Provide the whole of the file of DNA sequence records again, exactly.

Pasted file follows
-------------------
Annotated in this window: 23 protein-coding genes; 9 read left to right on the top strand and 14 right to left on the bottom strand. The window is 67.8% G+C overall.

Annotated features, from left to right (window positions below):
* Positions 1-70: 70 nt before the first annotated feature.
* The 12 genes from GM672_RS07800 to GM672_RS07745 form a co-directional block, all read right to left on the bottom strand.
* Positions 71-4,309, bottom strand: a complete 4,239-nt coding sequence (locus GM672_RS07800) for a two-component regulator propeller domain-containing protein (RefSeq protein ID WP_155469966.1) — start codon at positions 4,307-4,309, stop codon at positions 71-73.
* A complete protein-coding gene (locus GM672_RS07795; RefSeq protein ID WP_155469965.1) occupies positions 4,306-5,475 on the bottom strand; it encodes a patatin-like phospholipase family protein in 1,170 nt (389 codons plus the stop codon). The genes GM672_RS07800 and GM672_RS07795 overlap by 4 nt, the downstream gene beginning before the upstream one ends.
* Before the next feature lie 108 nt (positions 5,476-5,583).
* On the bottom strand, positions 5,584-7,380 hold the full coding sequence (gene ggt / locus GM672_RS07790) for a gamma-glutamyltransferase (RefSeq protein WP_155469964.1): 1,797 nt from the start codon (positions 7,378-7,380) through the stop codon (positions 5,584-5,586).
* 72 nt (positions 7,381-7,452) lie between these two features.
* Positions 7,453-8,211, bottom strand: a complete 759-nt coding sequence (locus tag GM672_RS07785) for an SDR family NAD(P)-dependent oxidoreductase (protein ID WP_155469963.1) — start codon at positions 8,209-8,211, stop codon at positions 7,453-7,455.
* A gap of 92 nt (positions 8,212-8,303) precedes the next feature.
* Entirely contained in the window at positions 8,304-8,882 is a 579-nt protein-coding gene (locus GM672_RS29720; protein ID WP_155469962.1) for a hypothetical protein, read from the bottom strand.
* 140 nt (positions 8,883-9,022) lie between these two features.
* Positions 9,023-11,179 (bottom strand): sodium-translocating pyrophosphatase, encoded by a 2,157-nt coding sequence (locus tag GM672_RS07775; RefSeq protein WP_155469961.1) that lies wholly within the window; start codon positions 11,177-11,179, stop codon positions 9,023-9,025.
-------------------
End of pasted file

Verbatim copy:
Annotated in this window: 23 protein-coding genes; 9 read left to right on the top strand and 14 right to left on the bottom strand. The window is 67.8% G+C overall.

Annotated features, from left to right (window positions below):
* Positions 1-70: 70 nt before the first annotated feature.
* The 12 genes from GM672_RS07800 to GM672_RS07745 form a co-directional block, all read right to left on the bottom strand.
* Positions 71-4,309, bottom strand: a complete 4,239-nt coding sequence (locus GM672_RS07800) for a two-component regulator propeller domain-containing protein (RefSeq protein ID WP_155469966.1) — start codon at positions 4,307-4,309, stop codon at positions 71-73.
* A complete protein-coding gene (locus GM672_RS07795; RefSeq protein ID WP_155469965.1) occupies positions 4,306-5,475 on the bottom strand; it encodes a patatin-like phospholipase family protein in 1,170 nt (389 codons plus the stop codon). The genes GM672_RS07800 and GM672_RS07795 overlap by 4 nt, the downstream gene beginning before the upstream one ends.
* Before the next feature lie 108 nt (positions 5,476-5,583).
* On the bottom strand, positions 5,584-7,380 hold the full coding sequence (gene ggt / locus GM672_RS07790) for a gamma-glutamyltransferase (RefSeq protein WP_155469964.1): 1,797 nt from the start codon (positions 7,378-7,380) through the stop codon (positions 5,584-5,586).
* 72 nt (positions 7,381-7,452) lie between these two features.
* Positions 7,453-8,211, bottom strand: a complete 759-nt coding sequence (locus tag GM672_RS07785) for an SDR family NAD(P)-dependent oxidoreductase (protein ID WP_155469963.1) — start codon at positions 8,209-8,211, stop codon at positions 7,453-7,455.
* A gap of 92 nt (positions 8,212-8,303) precedes the next feature.
* Entirely contained in the window at positions 8,304-8,882 is a 579-nt protein-coding gene (locus GM672_RS29720; protein ID WP_155469962.1) for a hypothetical protein, read from the bottom strand.
* 140 nt (positions 8,883-9,022) lie between these two features.
* Positions 9,023-11,179 (bottom strand): sodium-translocating pyrophosphatase, encoded by a 2,157-nt coding sequence (locus tag GM672_RS07775; RefSeq protein WP_155469961.1) that lies wholly within the window; start codon positions 11,177-11,179, stop codon positions 9,023-9,025.